Environmental Science - Quiz 2

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gskinner
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195109
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Environmental Science - Quiz 2
Updated:
2013-01-26 16:20:51
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Species
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Biomes and Interspecific Interactions
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  1. Adaptation
    involves changes in a population, with characteristics that are passed from one generation to the next.
  2. Natural Selection
     refers to the process in which individuals with useful traits pass those traits to the next generation, while others reproduce less successfully
  3. Tolerance limits
    each environmental factor has both minimum and maximum levels, beyond which a particular species cannot survive or is unable to reproduce.
  4. Indicator Species
    is a general term for organisms whose sensitivities can tell about environmental conditions in an area.
  5. Habitat
    describes the place or set of environmental conditions in which a particular organism lives.
  6. Ecological niche
     describing both the role played by a species in a biological community and the set of environmental factors that determine its distribution. Each species has a role in a community of species, and the niche defined its way of obtaining food, the relationships it had with other species, and the services it provides to its community. Every species exists within a range of physical and chemical conditions, such as temperature, light levels, acidity, humidity, or salinity. It also exists within a set of biological interactions, such as the presence of predators or prey, or the availability of nutritional resources.
  7. Endemic species
    They occupy only in one area (or one type of environment)
  8. Principle of Competitive Exclusion
    when two species compete for limited resources, one eventually gains the larger share, while the other finds different habitat, dies out, or experiences a change in its behavior or physiology so that competition is minimized. NO TWO SPECIES CAN OCCUPY THE SAME ECOLOGICAL NICHE FOR LONG.
  9. Science
    is a body of knowledge gained through observation and experimentation, it can be tested over and over again with the same result
  10. Interspecific Interactions
    Inter(between)Specific(species): All living things interact and rely on other species for survival
  11. Neutralism
    00 - No one is effected. (eg. Fox lies down to sleep in the grass)
  12. Competition
    - - Competitive conclusion principle: Only one species can occupy one niche at a time(same level on the food chain-green v. brown lizards)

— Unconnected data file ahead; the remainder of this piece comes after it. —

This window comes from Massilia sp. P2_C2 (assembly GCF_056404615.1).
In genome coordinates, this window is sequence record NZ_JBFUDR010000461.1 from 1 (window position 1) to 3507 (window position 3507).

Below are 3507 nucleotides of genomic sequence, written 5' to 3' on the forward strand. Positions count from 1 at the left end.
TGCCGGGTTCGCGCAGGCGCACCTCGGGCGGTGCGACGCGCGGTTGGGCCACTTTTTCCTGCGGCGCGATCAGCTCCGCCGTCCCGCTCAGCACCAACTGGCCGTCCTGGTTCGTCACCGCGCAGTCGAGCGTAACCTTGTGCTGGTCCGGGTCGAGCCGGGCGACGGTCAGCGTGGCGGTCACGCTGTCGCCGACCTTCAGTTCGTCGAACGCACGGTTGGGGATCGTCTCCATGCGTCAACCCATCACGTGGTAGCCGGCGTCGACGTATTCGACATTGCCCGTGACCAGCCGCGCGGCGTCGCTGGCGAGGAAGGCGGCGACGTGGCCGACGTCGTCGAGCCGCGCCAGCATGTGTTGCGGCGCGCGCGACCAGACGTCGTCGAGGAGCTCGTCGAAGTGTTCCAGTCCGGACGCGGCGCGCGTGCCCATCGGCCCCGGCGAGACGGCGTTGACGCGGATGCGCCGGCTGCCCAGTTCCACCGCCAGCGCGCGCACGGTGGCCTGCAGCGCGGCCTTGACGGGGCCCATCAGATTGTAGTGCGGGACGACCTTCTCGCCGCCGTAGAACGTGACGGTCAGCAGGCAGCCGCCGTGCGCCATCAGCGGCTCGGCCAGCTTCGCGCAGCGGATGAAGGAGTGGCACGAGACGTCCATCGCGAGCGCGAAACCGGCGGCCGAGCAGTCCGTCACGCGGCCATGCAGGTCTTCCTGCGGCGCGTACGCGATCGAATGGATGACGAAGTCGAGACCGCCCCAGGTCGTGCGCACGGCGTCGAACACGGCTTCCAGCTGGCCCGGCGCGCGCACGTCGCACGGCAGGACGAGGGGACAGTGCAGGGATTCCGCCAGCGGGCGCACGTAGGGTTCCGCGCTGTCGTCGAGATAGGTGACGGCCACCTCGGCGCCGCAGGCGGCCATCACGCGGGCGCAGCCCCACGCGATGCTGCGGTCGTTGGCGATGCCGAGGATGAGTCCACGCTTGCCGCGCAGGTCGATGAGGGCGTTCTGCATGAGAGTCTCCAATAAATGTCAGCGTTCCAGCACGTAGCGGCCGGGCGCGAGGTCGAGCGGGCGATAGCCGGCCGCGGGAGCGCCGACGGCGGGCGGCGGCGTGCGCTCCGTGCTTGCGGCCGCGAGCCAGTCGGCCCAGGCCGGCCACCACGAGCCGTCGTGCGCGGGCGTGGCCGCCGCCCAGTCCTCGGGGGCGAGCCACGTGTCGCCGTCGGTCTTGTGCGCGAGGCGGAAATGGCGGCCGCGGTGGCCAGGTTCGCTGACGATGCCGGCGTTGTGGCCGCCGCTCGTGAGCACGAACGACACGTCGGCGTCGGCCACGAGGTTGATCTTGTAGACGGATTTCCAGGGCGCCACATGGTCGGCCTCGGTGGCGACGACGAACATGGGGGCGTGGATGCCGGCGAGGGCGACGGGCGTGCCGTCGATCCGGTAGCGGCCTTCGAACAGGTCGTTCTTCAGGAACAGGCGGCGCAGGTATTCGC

13. Amensalism
    - 0 One sided negative relationship - bacteria and fungi(penicillin) 
  14. Parasalism
    + - One thing lives on another (tick)
  15. Predition
    + - One thing kills and eats another
  16. Commensalism
    + 0 One species benefits and the other is unaffected - (Tree>Airplant)
  17. Protocooperation
    + + Both benefit (farmer>cow - farmer gets milk and the cow gets food and health)
  18. Mutualism
    (+ +) MUST have each other to live (termites>flagellate - one celled organism that  break down the wood in the termites' stomachs) 
  19. First Law of Thermodynamics
    States that energy is conserved, it is neither created nor destroyed under normal conditions
  20. Second Law of Thermodynamics
    States that with each successive energy transfer or transformation in a system, less energy is available to do work as energy it is degraded to lower quality forms, or it dissipates and is lost
  21. Chemosynthesis
    Extract energy from inorganic chemical compounds such as hydrogen sulfide
  22. Extremophiles
    Organisms that gain their energy from chemosynthesis
  23. Photosynthesis
    converts radient energy into useful, high-quality chemical energy in the bonds that hold together organic molecules
  24. Cellular Respiration
    Process of releasing chemical energy involves splitting carbon and hydrogen atoms from the sugar molecule and recombining them with oxygen to recreate carbon dioxide and water
  25. Species
    (latin for "kind") refers to all organisms of the same kind that are genetically similar enough to breed in nature and produce live, fertile offspring
  26. Population
    Consists of all the members of a species living in a given area at the same time